Re:Physics of computing the universe (0)

Anonymous Coward | about 5 years ago | (#30930070)

Chaos theory fail. Please hand in you geek-pass.

Re:Physics of computing the universe (0)

Anonymous Coward | about 5 years ago | (#30930072)

You mean kinda like skipping frames? We kind of in a sense already do that now with basic equations, and neglecting very small forces, but this is talking about being able to account for everything, which i agree cannot be done, because like BitZtream said, you have to account for the simulator, and so on. Even if we did like you said account for everything, just run it slower, it will fall behind the current time, and won't be able to make predictions which is the purpose but simply is recalculating what happened in the past instead.

Re:Physics of computing the universe (1)

mooingyak (720677) | about 5 years ago | (#30930592)

simply is recalculating what happened in the past instead.

which could still be enormously useful.

Re:Physics of computing the universe (4, Interesting)

p00ya (579445) | about 5 years ago | (#30930532)

Even at a slower rate than real time you cannot simulate the universe from within the universe. This has been proved by Cantor diagonalization (see Wolpert's "Physical limits of inference" paper).

Re:Physics of computing the universe (0)

Anonymous Coward | about 5 years ago | (#30930560)

You wouldn't happen to be a climate change theorist would you?

Re:Physics of computing the universe (1)

insufflate10mg (1711356) | about 5 years ago | (#30929608)

The problem with this is that you need to be outside the universe in order to do so, you can't calculate the universe from within itself any more than a VMWare can run a machine faster than the host processor.

You'd also need more mass in your computer than exists in the universe, observable or otherwise.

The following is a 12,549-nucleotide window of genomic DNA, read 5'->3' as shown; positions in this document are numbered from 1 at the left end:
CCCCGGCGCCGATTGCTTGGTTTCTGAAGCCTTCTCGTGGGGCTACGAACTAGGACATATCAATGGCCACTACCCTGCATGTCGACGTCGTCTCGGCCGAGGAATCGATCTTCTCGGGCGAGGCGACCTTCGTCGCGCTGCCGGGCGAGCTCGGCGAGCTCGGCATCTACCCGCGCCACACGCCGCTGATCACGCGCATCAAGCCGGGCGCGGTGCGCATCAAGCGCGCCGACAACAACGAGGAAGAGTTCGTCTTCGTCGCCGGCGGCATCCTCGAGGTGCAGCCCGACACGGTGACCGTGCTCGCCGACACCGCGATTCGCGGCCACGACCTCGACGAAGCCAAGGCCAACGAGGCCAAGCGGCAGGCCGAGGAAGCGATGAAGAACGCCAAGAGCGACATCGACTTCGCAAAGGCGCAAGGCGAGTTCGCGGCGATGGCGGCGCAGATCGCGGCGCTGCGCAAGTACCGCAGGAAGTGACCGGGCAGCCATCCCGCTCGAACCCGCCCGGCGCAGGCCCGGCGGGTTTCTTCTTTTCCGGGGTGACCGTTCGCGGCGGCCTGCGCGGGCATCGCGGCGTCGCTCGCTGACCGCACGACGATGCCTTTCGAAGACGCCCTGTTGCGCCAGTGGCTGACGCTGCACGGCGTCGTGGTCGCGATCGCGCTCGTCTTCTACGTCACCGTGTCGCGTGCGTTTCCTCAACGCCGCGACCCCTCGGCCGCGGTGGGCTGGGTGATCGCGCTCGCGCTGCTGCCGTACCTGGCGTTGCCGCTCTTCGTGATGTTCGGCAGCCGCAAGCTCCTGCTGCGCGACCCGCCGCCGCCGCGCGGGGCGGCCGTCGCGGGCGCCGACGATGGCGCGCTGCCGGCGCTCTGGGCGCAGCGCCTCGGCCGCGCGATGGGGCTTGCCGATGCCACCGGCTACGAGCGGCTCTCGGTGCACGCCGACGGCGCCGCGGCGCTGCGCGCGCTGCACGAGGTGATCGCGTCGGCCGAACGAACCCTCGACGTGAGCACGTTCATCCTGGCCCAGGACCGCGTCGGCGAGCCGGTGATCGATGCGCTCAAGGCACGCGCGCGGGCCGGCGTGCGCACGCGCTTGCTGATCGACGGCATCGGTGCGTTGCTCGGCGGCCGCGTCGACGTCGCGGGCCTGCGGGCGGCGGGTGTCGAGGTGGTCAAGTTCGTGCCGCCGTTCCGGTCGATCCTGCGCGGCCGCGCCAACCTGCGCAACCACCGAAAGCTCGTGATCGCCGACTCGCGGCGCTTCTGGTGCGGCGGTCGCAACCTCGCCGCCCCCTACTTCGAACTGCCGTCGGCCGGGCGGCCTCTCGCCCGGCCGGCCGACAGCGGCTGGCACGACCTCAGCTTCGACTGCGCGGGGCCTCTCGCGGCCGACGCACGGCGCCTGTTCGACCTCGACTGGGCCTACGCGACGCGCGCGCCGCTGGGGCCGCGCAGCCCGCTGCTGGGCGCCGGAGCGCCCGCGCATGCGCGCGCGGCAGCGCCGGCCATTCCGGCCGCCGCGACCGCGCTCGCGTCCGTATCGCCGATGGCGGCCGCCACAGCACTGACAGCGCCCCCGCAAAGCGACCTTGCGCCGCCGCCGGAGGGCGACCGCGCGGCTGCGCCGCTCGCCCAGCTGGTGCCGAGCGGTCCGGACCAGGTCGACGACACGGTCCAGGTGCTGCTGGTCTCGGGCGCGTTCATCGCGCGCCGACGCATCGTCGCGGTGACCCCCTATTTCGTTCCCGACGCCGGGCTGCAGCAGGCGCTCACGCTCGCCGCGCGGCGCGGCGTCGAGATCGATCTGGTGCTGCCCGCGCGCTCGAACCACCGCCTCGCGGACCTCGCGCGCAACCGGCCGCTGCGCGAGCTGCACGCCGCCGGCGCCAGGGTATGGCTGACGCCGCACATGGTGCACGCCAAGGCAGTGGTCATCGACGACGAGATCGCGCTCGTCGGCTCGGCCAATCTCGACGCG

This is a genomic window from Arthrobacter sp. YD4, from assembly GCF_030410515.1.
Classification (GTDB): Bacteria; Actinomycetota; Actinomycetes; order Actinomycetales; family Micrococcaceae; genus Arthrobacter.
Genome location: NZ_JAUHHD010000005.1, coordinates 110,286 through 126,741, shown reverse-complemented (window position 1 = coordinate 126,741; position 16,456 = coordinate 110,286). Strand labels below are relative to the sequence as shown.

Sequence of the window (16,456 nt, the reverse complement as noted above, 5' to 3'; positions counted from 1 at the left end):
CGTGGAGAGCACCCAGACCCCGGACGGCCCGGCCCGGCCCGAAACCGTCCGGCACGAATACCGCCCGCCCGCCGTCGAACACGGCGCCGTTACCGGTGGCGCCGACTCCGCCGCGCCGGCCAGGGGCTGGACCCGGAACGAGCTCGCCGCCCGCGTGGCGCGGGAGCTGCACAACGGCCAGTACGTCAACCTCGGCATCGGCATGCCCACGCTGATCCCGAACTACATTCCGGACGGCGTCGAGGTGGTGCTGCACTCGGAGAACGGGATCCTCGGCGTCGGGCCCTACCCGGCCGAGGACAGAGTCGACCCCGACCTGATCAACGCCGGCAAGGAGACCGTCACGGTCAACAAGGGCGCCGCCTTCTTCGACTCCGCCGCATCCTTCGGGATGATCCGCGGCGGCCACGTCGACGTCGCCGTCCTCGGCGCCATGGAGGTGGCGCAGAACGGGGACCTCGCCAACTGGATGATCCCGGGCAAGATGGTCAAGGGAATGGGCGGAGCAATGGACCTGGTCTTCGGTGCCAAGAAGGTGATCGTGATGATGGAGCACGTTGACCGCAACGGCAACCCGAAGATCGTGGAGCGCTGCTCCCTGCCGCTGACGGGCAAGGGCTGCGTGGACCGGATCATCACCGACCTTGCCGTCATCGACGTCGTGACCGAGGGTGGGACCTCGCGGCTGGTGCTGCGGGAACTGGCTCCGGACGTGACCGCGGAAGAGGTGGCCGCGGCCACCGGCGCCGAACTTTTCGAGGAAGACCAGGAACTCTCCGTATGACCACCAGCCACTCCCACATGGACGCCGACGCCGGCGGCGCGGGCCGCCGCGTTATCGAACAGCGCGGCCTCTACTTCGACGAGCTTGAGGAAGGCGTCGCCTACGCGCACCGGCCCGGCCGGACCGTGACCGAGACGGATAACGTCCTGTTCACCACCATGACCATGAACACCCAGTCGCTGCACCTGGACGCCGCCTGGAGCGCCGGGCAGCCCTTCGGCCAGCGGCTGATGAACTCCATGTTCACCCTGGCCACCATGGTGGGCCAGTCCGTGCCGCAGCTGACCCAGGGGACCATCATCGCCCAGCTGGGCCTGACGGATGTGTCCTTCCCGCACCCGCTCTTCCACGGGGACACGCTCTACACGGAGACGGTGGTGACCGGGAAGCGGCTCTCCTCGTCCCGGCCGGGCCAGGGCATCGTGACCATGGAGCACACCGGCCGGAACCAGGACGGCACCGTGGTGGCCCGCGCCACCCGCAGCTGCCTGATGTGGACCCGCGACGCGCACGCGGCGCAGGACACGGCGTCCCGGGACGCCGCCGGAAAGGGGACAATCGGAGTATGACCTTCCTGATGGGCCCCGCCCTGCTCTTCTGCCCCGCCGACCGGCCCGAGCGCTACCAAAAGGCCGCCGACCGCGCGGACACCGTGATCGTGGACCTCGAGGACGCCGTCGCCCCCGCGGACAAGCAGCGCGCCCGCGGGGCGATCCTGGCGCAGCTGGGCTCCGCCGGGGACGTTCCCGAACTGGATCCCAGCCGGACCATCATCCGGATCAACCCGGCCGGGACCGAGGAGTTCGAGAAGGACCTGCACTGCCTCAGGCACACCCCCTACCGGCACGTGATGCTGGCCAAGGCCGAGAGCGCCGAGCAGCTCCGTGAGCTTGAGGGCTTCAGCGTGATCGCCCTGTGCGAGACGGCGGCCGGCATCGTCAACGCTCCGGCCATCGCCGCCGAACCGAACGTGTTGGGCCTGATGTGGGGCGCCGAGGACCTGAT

I can't believe this for some reason. If it is my own ignorance... would someone elaborate? Why is a device's computing/processing power only able to simulate the particles it is made out of?

Re:Physics of computing the universe (3, Informative)

Urza9814 (883915) | about 5 years ago | (#30929694)

Basically - there's no way to store more information in a given area than what it already contains. In order to fully simulate the universe, at full (or greater) speed, you would have to know absolutely everything about absolutely every particle and subatomic particle, etc. And that includes the particles that make up the processor itself.

It's like this: Say you have a 300 DPI printer. You print out a full page of text. Now, you want to fit all the information about that page into some sub-region of the page, printed on the same printer. Ok, so you say you can just shrink the text or encode it in binary or something, which is fine - except somehow also fit the information about the shrunken/encoded text in there. As you can see, you enter a recursive nightmare. And as your printer is a fixed resolution, you would quickly reach a point where any attempts to fit more information results in a blurred pixelated mess.

Re:Physics of computing the universe (5, Interesting)

Profane MuthaFucka (574406) | about 5 years ago | (#30929804)

There's a workaround. You don't need to simulate the entire universe at one time, and there's no way that anything inside the universe would ever be able to tell that huge swaths of the universe aren't being actively simulated.

Reasoning: If a universe simulator needs to have more states than exist inside the universe (we're both assuming this) then then any process which verifies the universe simulator would also need to have more states than exist inside the universe. Therefore, the universe can only be fully simulated from outside the universe, and you could only determine that the universe was fully simulated from outside the universe. From inside the universe, all you could simulate and all you could check would be a subset of the universe you are in.

So you could actually pull off a neat trick, just like the human eye does. The human eye doesn't actually see clearly except in the very middle of the vision. But, wherever you look, whatever you're looking at is clearly resolved. Your brain gets the distinct impression that it's looking at the entire scene clearly, except it's not. Only the part that it's actually looking at is clear.

Well, that's enough hacking of the universe for today. I need a beer.

Re:Physics of computing the universe (2, Interesting)

Have Brain Will Rent (1031664) | about 5 years ago | (#30930374)

That's probably why God invented QM - as a space/computation saving device.

Re:Physics of computing the universe (1)

paeanblack (191171) | about 5 years ago | (#30929848)

What about a PDF that describes itself?


Solves your "recursion" problem quite neatly.

Re:Physics of computing the universe (1)

Have Brain Will Rent (1031664) | about 5 years ago | (#30930400)

Your argument seems to be saying there is no such thing as lossless compression.

Gödel's theorems pretty much explains why the universe cannot be simulated by anything inside the universe.

Re:Physics of computing the universe (2, Interesting)

JWSmythe (446288) | about 5 years ago | (#30929618)